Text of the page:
This technology is aimed at improving image quality in low light conditions through a special device called (you’d never guess) image intensifier that amplifies the available light. These devices rely on gathering existing light similar to human eyes. The vacuum-tube image intensifier generates a picture from a very small number of photons (gathered in starlight or moonlight) that strike a charged photocathode plate, which emits electrons when light or radiant energy focuses on it. This results in electrons being emitted through a vacuum tube and striking the microchannel plate and specially coated internal walls, creating even a denser cloud of electrons. As a result, the image screen shows a picture in the same pattern as the light that strikes the photocathode plate but on the wavelength perceived by a human eye. To put it simply, it gathers the existing light and intensifies it to make the picture visible to us. This technology may be more or less beneficial depending on the environment, but we’ll return to the pros and cons later in the article.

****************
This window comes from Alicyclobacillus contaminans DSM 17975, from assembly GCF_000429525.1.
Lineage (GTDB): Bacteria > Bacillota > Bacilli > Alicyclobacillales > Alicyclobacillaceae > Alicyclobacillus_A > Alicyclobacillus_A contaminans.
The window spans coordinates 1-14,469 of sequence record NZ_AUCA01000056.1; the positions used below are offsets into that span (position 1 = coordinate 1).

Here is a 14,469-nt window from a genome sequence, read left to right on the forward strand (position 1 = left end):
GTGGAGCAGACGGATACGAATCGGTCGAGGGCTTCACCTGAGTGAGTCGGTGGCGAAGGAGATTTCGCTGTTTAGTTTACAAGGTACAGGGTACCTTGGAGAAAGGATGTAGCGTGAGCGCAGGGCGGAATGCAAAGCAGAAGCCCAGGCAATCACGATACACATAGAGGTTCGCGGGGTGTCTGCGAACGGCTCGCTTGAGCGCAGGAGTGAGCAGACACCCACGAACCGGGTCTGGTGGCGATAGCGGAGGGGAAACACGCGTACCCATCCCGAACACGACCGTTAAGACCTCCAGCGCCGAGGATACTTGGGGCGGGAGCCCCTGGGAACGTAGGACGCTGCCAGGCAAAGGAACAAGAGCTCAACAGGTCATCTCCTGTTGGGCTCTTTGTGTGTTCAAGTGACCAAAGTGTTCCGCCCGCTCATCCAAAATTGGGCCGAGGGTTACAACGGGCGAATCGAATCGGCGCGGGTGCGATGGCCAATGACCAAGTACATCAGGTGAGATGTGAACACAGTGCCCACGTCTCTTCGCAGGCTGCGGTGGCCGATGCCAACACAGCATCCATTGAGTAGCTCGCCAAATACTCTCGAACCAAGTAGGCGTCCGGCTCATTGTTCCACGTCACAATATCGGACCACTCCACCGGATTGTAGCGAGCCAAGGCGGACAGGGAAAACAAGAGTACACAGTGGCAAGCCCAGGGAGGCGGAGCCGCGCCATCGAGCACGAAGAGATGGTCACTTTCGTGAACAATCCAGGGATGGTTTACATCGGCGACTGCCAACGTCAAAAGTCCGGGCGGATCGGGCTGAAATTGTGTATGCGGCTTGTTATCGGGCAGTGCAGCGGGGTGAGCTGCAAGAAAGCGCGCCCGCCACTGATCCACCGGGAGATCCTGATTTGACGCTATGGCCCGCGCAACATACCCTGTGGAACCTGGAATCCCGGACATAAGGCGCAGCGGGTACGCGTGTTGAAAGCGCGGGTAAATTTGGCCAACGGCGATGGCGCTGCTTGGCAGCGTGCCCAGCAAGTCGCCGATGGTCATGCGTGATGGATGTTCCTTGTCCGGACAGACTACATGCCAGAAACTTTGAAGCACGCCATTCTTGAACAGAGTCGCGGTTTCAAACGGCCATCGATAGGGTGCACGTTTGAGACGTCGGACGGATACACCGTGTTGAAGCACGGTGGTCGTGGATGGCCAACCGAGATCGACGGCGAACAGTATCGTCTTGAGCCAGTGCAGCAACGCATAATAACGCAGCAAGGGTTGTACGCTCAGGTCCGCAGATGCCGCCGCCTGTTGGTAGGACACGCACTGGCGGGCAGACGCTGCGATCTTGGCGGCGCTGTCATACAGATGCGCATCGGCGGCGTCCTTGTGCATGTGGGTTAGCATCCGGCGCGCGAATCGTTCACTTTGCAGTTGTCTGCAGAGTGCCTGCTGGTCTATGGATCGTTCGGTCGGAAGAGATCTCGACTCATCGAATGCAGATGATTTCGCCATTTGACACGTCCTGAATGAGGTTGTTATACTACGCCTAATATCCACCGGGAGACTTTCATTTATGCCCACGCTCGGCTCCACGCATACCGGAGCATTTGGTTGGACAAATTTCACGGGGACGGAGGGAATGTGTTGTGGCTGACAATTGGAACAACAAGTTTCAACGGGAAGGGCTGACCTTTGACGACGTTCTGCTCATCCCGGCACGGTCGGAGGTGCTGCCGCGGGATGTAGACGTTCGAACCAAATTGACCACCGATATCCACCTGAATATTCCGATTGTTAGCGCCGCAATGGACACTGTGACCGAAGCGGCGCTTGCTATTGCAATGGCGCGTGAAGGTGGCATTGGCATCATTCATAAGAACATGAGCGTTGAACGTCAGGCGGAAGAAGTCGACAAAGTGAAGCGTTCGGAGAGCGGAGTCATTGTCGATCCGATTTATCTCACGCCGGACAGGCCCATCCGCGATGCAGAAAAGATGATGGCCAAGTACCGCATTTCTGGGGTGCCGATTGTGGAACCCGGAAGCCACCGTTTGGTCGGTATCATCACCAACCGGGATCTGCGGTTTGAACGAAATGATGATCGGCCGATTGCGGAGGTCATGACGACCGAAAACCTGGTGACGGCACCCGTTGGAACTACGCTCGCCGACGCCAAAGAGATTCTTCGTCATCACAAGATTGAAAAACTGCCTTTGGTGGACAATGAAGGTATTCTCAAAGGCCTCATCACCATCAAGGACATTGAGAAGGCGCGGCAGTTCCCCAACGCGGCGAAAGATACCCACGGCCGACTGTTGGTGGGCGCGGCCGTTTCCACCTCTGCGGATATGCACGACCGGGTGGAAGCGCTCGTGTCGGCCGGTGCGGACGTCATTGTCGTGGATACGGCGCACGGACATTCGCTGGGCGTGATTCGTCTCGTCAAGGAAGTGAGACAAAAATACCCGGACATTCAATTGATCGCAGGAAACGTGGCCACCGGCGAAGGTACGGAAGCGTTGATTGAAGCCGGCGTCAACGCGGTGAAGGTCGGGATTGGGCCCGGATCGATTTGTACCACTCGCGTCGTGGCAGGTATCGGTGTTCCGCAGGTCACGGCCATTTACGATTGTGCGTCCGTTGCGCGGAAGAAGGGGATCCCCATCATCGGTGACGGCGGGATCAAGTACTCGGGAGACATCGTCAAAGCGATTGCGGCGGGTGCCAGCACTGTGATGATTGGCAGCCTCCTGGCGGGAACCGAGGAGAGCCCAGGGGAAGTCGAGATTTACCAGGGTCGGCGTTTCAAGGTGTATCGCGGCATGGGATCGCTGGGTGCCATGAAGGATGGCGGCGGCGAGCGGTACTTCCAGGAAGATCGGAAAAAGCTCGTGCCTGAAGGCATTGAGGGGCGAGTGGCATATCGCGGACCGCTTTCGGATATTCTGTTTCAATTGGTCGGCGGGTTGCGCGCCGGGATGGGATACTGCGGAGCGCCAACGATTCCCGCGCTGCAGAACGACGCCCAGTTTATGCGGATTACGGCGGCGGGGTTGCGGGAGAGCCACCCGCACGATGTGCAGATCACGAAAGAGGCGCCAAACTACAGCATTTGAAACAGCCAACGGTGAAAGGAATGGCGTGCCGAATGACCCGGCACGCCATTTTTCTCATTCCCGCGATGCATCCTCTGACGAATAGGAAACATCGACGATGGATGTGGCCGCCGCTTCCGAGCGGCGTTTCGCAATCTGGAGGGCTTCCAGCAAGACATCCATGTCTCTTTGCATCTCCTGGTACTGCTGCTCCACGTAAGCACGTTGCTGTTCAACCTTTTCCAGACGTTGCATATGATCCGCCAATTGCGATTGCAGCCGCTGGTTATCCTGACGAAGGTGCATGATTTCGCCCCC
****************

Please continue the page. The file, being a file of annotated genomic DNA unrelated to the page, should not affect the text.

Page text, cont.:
Active Infrared Illumination
This technology utilizes image intensification with an extra source of the near or shortwave infrared light invisible to the human eye. You can compare it to a flashlight that illuminates an object without your seeing it. Active illumination night vision systems incorporate illuminators capable of producing infrared light, resulting in the highest resolution image among all night vision devices. The infrared waves that illuminators emit are not visible to the human eye but can be perceived through a device that captures the light of this wavelength (like infrared cameras). This technology found its use in commercial, residential, and government security applications, where it ensures high-quality surveillance in low-light conditions. Active illumination night vision devices are not used in military operations, as there is a risk of giving away your position since infrared light is visible through night vision goggles. Infrared illumination devices utilize illuminators of three types: incandescent lamps, LED, and lasers. Lasers provide the best quality image but are also the most costly option of the three. Since this technology is majorly exclusive to surveillance cameras and is not widely used for night vision hunting scopes, we’ll enlist its advantages right away and won’t return to it again.